Six Ways to Keep Your Kids in the Present

The pace of today’s world, with schedules and deadlines and immediate communication, has us—and our kids—racing through life. We move from one thing to the next, rarely slowing down to appreciate any given moment. The stress of being endlessly overwhelmed has harmful effects on both our short- and long-term health and happiness.

With technology advancing at its current rate, this daily life speed will only increase. Our children will surely live at a speed that would blow our forefathers’ minds. As such, we can help our kids not just now but in their fast-paced future by arming them with mindfulness tools.

Here are six relatively simple ways to keep your kids in the present moment, a task that increases relaxation, gratitude and creativity.

Put your screens away— Shawn Stevenson, creator of the “The Model Health Show,” warns that taking out your phone to “just check” on messages or social media often leads you down an internet rabbit hole that has you staring at your phone—and not the world around you—for prolonged periods. Set family phone and screen-time rules (e.g., no phones at meals, no screens after 8 p.m.), and set a good example by following them yourself without exception.

Take your child to yoga— Any type of fitness is great for bringing your child’s attention back to their body and the physical space around them, but yoga translates especially well. The goal of yoga is not to get anywhere but to stay in the moment and just breathe, which raises body awareness and stops wandering thoughts.

Practice daily gratitude— When seated around the kitchen table or getting ready for bed, ask your kids to name three things they’re grateful for and share what you’re grateful for. By routinely turning your kids’ focus to what they have rather than what they want or need, they’ll stay more grounded in “now.”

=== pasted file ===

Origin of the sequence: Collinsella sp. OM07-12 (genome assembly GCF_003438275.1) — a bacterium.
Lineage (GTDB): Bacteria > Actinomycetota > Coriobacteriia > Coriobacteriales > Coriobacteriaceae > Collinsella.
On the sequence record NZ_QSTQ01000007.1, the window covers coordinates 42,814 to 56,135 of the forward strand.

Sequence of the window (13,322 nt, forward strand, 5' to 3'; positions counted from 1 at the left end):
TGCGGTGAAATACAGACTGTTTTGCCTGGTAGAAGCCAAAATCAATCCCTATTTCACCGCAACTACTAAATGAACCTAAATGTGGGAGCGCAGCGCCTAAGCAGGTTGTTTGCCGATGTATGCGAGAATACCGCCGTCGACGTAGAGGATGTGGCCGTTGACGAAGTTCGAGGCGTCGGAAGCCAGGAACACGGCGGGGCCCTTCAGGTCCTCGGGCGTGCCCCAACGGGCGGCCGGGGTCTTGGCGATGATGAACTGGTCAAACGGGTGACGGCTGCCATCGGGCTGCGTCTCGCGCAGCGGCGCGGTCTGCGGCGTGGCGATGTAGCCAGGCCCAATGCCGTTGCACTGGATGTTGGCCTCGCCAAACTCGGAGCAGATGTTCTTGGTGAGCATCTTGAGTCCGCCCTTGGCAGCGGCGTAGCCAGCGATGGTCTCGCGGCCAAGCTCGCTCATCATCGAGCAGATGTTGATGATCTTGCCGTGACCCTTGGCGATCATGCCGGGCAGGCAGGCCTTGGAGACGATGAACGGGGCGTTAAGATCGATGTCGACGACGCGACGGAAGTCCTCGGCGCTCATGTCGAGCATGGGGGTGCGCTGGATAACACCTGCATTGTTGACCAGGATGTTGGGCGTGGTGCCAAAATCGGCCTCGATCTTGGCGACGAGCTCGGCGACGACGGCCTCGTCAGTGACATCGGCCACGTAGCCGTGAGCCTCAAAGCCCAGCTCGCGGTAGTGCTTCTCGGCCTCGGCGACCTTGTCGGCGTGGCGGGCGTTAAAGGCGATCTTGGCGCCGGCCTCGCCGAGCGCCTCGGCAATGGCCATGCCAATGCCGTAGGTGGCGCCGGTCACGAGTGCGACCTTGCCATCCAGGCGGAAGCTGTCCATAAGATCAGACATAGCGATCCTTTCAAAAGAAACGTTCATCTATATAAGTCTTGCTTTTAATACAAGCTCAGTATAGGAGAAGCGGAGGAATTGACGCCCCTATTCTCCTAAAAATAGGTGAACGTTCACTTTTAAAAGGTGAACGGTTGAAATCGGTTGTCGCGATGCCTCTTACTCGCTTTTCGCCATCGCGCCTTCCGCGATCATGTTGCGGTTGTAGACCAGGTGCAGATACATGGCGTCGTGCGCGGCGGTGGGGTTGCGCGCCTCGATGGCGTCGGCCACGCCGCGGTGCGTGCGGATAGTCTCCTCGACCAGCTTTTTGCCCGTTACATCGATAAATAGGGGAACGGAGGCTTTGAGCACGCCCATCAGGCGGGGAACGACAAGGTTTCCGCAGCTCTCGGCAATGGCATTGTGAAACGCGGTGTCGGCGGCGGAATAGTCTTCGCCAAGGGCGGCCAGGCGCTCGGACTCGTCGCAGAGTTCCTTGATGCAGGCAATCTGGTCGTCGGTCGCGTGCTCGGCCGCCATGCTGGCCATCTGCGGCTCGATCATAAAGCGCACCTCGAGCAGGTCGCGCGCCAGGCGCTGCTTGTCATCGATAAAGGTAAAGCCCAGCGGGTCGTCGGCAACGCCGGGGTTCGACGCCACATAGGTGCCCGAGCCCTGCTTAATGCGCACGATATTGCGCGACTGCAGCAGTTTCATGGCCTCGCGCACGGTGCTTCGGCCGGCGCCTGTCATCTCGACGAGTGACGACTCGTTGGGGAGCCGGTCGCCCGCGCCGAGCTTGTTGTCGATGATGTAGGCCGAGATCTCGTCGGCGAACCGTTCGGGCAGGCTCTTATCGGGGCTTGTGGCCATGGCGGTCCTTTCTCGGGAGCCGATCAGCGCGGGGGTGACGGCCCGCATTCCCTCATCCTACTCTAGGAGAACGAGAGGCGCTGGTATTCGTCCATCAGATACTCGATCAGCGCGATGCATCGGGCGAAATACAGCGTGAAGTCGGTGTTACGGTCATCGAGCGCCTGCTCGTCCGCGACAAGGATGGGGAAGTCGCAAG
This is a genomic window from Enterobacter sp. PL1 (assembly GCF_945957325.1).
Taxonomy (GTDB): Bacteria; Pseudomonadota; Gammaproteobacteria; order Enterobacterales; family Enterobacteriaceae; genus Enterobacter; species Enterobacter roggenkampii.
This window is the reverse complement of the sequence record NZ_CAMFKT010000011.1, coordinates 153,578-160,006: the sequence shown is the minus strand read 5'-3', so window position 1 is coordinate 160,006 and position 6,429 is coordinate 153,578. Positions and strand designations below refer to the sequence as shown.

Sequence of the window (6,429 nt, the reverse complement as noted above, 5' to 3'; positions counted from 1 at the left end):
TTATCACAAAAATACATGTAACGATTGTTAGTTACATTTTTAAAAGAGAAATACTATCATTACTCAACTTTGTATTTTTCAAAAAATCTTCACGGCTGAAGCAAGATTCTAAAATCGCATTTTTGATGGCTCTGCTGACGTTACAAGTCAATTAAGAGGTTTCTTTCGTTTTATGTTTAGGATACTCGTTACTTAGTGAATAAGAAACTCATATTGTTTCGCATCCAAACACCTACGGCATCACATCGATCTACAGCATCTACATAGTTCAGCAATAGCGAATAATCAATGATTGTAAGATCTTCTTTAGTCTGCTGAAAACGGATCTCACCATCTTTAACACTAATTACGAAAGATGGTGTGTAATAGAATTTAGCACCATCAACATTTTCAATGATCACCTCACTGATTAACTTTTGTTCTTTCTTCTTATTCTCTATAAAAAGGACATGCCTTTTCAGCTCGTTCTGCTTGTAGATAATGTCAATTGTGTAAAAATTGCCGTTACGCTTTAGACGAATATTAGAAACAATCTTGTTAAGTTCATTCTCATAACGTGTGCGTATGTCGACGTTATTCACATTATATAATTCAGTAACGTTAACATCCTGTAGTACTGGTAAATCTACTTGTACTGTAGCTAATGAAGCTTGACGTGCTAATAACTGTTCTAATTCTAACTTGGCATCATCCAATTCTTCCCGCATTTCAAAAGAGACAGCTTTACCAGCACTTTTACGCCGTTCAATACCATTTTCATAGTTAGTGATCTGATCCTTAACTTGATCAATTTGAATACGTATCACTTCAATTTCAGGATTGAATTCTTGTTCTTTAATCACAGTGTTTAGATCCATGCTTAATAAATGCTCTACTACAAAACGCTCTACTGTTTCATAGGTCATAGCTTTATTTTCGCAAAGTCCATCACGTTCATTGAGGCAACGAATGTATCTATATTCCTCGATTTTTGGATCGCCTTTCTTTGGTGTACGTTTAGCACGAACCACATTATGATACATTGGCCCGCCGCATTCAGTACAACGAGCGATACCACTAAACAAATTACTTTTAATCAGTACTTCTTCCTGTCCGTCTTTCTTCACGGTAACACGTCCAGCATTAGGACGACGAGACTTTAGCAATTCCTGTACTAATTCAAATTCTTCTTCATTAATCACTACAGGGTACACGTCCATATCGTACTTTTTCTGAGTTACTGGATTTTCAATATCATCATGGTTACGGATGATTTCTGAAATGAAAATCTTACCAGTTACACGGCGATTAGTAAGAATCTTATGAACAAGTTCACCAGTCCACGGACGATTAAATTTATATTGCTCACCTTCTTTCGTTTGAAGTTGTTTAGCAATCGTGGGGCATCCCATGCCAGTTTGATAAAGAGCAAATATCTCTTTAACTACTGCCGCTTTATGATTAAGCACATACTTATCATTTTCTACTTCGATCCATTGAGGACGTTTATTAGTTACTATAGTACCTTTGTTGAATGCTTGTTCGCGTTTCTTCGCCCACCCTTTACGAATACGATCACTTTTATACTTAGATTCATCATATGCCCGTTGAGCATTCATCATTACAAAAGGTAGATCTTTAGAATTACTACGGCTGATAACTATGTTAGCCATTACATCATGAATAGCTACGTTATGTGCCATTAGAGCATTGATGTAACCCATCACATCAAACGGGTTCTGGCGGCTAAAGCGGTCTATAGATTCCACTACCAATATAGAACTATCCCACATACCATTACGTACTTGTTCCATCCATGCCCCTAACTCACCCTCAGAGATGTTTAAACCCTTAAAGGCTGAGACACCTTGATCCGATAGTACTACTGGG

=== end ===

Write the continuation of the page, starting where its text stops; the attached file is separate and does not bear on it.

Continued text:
Encourage STOP breaks ­—If it feels like your kid gets stuck in their head and limited by an anxious inner voice, happiness expert Petra Kolber suggests teaching them to STOP: S tand up, T ake a walk, O bserve their surroundings, P ick a positive thought. Learn to recognize your child’s triggers and use STOP to redirect their focus from past mistakes or future consequences to the present moment.

Limit documentation— In our social media culture, many people are so dedicated to documenting their experiences that they actually miss out on the experiences themselves. Set a family limit on the number of pictures or videos any member can take on a given excursion. Maybe one or two photos at the onset, then the phones or cameras go away so everyone can enjoy the view with their eyes, not a lens.

Make the journey the reward— Our society touts a future-oriented mindset: Do something now to reap a reward later. While at times necessary, this type of thinking takes you out of the moment. Try to shift your child’s thinking just a touch by focusing on the process, not the product. For example, point out how much joy they derived from drawing a picture rather than commenting on the quality of the picture itself. Or remind them how empowered they felt improving their swing instead of focusing solely on the home run.

Photo credit: Jessica Rockowitz, Unsplash